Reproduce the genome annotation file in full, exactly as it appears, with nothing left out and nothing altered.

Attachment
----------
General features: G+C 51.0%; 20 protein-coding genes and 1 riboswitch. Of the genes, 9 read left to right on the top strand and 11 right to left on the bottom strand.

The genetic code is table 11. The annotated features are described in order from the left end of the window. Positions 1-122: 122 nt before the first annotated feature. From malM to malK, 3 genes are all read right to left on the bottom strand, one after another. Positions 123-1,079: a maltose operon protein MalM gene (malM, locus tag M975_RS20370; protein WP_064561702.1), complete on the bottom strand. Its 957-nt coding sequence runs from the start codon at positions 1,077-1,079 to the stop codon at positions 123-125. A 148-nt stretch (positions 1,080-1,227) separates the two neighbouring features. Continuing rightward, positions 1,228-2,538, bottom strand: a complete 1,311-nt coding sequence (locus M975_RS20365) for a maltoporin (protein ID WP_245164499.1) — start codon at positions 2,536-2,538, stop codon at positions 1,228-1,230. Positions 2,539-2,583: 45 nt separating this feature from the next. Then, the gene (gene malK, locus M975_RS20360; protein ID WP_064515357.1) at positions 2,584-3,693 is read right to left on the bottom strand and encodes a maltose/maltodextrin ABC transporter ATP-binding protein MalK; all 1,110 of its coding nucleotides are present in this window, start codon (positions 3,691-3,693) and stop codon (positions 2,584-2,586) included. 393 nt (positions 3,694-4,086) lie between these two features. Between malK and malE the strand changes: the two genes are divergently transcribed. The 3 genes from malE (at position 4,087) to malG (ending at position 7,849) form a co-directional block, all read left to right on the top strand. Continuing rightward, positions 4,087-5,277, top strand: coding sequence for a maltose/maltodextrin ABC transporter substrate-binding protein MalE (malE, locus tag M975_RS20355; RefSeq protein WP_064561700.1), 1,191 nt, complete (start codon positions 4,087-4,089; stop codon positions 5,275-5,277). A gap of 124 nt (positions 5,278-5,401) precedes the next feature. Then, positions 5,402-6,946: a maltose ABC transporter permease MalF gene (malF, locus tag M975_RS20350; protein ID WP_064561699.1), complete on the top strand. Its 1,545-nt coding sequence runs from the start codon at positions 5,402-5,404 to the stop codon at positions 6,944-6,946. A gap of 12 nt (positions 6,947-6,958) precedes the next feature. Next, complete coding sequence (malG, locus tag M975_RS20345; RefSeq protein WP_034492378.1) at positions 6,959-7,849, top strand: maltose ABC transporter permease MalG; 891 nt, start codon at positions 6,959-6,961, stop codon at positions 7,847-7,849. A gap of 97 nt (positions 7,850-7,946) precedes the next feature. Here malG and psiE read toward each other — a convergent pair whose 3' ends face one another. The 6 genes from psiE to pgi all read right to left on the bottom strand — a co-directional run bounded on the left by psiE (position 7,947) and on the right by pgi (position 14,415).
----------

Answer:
General features: G+C 51.0%; 20 protein-coding genes and 1 riboswitch. Of the genes, 9 read left to right on the top strand and 11 right to left on the bottom strand.

The genetic code is table 11. The annotated features are described in order from the left end of the window. Positions 1-122: 122 nt before the first annotated feature. From malM to malK, 3 genes are all read right to left on the bottom strand, one after another. Positions 123-1,079: a maltose operon protein MalM gene (malM, locus tag M975_RS20370; protein WP_064561702.1), complete on the bottom strand. Its 957-nt coding sequence runs from the start codon at positions 1,077-1,079 to the stop codon at positions 123-125. A 148-nt stretch (positions 1,080-1,227) separates the two neighbouring features. Continuing rightward, positions 1,228-2,538, bottom strand: a complete 1,311-nt coding sequence (locus M975_RS20365) for a maltoporin (protein ID WP_245164499.1) — start codon at positions 2,536-2,538, stop codon at positions 1,228-1,230. Positions 2,539-2,583: 45 nt separating this feature from the next. Then, the gene (gene malK, locus M975_RS20360; protein ID WP_064515357.1) at positions 2,584-3,693 is read right to left on the bottom strand and encodes a maltose/maltodextrin ABC transporter ATP-binding protein MalK; all 1,110 of its coding nucleotides are present in this window, start codon (positions 3,691-3,693) and stop codon (positions 2,584-2,586) included. 393 nt (positions 3,694-4,086) lie between these two features. Between malK and malE the strand changes: the two genes are divergently transcribed. The 3 genes from malE (at position 4,087) to malG (ending at position 7,849) form a co-directional block, all read left to right on the top strand. Continuing rightward, positions 4,087-5,277, top strand: coding sequence for a maltose/maltodextrin ABC transporter substrate-binding protein MalE (malE, locus tag M975_RS20355; RefSeq protein WP_064561700.1), 1,191 nt, complete (start codon positions 4,087-4,089; stop codon positions 5,275-5,277). A gap of 124 nt (positions 5,278-5,401) precedes the next feature. Then, positions 5,402-6,946: a maltose ABC transporter permease MalF gene (malF, locus tag M975_RS20350; protein ID WP_064561699.1), complete on the top strand. Its 1,545-nt coding sequence runs from the start codon at positions 5,402-5,404 to the stop codon at positions 6,944-6,946. A gap of 12 nt (positions 6,947-6,958) precedes the next feature. Next, complete coding sequence (malG, locus tag M975_RS20345; RefSeq protein WP_034492378.1) at positions 6,959-7,849, top strand: maltose ABC transporter permease MalG; 891 nt, start codon at positions 6,959-6,961, stop codon at positions 7,847-7,849. A gap of 97 nt (positions 7,850-7,946) precedes the next feature. Here malG and psiE read toward each other — a convergent pair whose 3' ends face one another. The 6 genes from psiE to pgi all read right to left on the bottom strand — a co-directional run bounded on the left by psiE (position 7,947) and on the right by pgi (position 14,415).